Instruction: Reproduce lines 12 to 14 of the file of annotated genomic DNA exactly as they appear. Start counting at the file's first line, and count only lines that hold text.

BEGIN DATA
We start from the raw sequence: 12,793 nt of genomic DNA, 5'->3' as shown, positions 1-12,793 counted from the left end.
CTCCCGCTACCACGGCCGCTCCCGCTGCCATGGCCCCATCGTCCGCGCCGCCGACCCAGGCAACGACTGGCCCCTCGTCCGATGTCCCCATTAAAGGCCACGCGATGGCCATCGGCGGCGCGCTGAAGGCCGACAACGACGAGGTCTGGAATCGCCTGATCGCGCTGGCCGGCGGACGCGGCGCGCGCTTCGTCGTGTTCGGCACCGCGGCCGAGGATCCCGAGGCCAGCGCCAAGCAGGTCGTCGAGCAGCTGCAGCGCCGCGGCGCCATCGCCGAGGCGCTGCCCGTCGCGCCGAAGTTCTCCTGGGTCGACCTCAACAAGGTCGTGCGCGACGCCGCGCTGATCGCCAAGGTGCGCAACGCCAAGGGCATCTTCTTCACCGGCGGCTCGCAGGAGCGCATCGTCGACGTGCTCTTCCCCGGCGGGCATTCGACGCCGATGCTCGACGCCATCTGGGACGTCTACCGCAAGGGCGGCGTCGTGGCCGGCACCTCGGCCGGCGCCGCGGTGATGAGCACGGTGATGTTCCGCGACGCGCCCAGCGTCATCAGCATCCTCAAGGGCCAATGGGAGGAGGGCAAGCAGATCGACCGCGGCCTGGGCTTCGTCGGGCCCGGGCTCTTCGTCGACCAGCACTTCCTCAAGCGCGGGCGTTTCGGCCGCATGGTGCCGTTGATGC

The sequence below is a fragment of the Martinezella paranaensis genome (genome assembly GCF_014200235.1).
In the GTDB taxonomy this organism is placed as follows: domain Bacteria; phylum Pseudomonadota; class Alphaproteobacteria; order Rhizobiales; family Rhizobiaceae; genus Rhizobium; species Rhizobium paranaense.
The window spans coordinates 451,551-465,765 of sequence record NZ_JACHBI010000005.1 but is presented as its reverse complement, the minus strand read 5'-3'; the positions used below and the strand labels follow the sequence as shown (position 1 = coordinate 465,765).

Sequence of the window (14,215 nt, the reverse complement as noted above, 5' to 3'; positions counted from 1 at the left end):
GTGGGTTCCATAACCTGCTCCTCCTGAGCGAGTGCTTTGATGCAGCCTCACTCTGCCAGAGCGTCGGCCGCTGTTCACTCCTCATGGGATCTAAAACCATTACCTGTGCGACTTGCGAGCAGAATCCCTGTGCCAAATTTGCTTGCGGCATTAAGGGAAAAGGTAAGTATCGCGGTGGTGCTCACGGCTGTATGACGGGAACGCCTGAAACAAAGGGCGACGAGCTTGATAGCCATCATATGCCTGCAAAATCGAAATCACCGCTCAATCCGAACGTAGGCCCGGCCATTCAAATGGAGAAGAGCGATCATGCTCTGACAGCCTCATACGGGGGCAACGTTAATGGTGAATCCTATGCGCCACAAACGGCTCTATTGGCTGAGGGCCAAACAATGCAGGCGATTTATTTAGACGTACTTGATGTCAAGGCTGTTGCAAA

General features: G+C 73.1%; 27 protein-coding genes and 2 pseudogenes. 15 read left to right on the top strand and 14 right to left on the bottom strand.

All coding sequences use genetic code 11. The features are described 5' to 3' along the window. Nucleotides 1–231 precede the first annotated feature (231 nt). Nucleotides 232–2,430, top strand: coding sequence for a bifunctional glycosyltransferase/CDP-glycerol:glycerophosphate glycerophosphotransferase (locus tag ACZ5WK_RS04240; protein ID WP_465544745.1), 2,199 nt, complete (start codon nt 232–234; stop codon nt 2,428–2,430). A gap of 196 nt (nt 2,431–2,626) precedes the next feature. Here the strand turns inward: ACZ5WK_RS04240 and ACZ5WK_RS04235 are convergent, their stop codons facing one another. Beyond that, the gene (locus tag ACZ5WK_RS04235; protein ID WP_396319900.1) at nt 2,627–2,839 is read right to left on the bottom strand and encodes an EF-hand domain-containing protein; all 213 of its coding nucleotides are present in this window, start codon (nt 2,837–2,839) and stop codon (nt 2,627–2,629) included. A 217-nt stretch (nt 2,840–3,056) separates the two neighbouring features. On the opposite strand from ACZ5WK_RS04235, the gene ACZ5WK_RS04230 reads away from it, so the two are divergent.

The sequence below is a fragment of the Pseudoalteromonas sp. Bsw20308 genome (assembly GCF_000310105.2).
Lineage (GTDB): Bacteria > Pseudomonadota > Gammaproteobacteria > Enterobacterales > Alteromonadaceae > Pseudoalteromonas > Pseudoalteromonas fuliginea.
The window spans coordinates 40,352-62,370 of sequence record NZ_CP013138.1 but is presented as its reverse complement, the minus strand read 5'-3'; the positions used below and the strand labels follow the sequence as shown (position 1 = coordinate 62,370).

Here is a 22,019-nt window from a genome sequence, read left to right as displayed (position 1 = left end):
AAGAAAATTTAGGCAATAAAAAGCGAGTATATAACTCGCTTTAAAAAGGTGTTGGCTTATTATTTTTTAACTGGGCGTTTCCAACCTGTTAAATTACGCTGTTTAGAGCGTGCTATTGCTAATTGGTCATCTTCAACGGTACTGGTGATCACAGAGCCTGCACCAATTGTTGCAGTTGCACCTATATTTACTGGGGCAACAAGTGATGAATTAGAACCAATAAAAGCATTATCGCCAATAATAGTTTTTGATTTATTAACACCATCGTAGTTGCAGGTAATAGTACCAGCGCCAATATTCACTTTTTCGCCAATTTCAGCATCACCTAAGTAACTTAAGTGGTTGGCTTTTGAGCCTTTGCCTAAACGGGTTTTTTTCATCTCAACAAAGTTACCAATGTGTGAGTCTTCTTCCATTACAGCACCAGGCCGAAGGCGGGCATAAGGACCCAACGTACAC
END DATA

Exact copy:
The window spans coordinates 40,352-62,370 of sequence record NZ_CP013138.1 but is presented as its reverse complement, the minus strand read 5'-3'; the positions used below and the strand labels follow the sequence as shown (position 1 = coordinate 62,370).

Here is a 22,019-nt window from a genome sequence, read left to right as displayed (position 1 = left end):
AAGAAAATTTAGGCAATAAAAAGCGAGTATATAACTCGCTTTAAAAAGGTGTTGGCTTATTATTTTTTAACTGGGCGTTTCCAACCTGTTAAATTACGCTGTTTAGAGCGTGCTATTGCTAATTGGTCATCTTCAACGGTACTGGTGATCACAGAGCCTGCACCAATTGTTGCAGTTGCACCTATATTTACTGGGGCAACAAGTGATGAATTAGAACCAATAAAAGCATTATCGCCAATAATAGTTTTTGATTTATTAACACCATCGTAGTTGCAGGTAATAGTACCAGCGCCAATATTCACTTTTTCGCCAATTTCAGCATCACCTAAGTAACTTAAGTGGTTGGCTTTTGAGCCTTTGCCTAAACGGGTTTTTTTCATCTCAACAAAGTTACCAATGTGTGAGTCTTCTTCCATTACAGCACCAGGCCGAAGGCGGGCATAAGGACCCAACGTACAC